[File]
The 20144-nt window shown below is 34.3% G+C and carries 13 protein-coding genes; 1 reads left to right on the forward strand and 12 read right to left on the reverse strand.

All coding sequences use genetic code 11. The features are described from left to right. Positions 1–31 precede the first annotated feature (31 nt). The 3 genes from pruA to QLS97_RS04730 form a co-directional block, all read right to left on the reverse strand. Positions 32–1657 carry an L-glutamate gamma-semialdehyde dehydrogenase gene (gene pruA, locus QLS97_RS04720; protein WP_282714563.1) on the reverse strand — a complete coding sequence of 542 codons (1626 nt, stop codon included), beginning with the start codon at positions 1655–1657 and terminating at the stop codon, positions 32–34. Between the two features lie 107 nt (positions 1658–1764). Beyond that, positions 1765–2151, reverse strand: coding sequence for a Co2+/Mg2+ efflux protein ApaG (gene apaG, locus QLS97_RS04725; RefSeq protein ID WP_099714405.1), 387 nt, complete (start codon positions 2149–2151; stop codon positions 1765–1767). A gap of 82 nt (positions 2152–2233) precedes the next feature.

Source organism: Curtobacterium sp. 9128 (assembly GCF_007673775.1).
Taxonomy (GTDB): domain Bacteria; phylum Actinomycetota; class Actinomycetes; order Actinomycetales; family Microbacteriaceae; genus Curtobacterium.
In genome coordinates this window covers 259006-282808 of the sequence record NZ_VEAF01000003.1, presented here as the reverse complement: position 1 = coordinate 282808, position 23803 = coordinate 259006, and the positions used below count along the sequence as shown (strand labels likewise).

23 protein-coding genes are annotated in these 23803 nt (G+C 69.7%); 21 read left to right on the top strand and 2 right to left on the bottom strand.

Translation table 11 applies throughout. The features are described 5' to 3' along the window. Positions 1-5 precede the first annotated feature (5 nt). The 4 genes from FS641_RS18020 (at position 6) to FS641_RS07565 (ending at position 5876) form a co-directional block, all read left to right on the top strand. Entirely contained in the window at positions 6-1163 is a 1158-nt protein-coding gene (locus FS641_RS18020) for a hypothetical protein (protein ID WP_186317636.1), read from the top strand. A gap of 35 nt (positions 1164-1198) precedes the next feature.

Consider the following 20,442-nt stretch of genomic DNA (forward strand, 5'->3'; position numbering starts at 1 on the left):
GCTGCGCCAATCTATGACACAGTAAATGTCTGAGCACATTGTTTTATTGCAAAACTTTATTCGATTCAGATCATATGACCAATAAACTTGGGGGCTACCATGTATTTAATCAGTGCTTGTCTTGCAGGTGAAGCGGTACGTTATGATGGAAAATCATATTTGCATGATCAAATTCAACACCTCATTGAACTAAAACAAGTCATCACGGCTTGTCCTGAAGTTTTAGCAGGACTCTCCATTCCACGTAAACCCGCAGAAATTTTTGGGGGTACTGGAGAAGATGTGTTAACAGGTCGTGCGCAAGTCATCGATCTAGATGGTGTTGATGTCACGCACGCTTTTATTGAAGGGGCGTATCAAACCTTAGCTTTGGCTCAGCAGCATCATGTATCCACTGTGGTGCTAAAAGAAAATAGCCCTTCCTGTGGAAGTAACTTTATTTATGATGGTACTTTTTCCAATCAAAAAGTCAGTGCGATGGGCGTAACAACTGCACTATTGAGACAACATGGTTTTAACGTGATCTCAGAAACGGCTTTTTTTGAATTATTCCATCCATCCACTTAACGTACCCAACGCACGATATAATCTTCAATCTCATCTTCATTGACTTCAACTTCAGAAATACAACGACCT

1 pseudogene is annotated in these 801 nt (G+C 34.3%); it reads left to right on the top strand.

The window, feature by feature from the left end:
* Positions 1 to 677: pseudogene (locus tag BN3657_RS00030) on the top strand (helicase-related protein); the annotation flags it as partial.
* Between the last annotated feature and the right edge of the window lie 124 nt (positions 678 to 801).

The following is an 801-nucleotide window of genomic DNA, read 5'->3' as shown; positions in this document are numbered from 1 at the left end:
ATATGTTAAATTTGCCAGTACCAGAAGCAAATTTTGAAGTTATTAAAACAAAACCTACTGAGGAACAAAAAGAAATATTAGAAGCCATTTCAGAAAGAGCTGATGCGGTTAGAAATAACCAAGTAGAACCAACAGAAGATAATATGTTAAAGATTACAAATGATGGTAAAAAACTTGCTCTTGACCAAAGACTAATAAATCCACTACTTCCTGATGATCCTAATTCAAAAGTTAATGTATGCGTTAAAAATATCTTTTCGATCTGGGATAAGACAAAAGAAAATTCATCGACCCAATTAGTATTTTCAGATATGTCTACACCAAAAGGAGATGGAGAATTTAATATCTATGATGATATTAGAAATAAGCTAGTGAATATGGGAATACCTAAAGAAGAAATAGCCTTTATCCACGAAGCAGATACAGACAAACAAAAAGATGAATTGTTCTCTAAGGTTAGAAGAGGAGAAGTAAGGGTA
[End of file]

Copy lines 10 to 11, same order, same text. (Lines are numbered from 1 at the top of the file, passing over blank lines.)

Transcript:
1 pseudogene is annotated in these 801 nt (G+C 34.3%); it reads left to right on the top strand.

The window, feature by feature from the left end: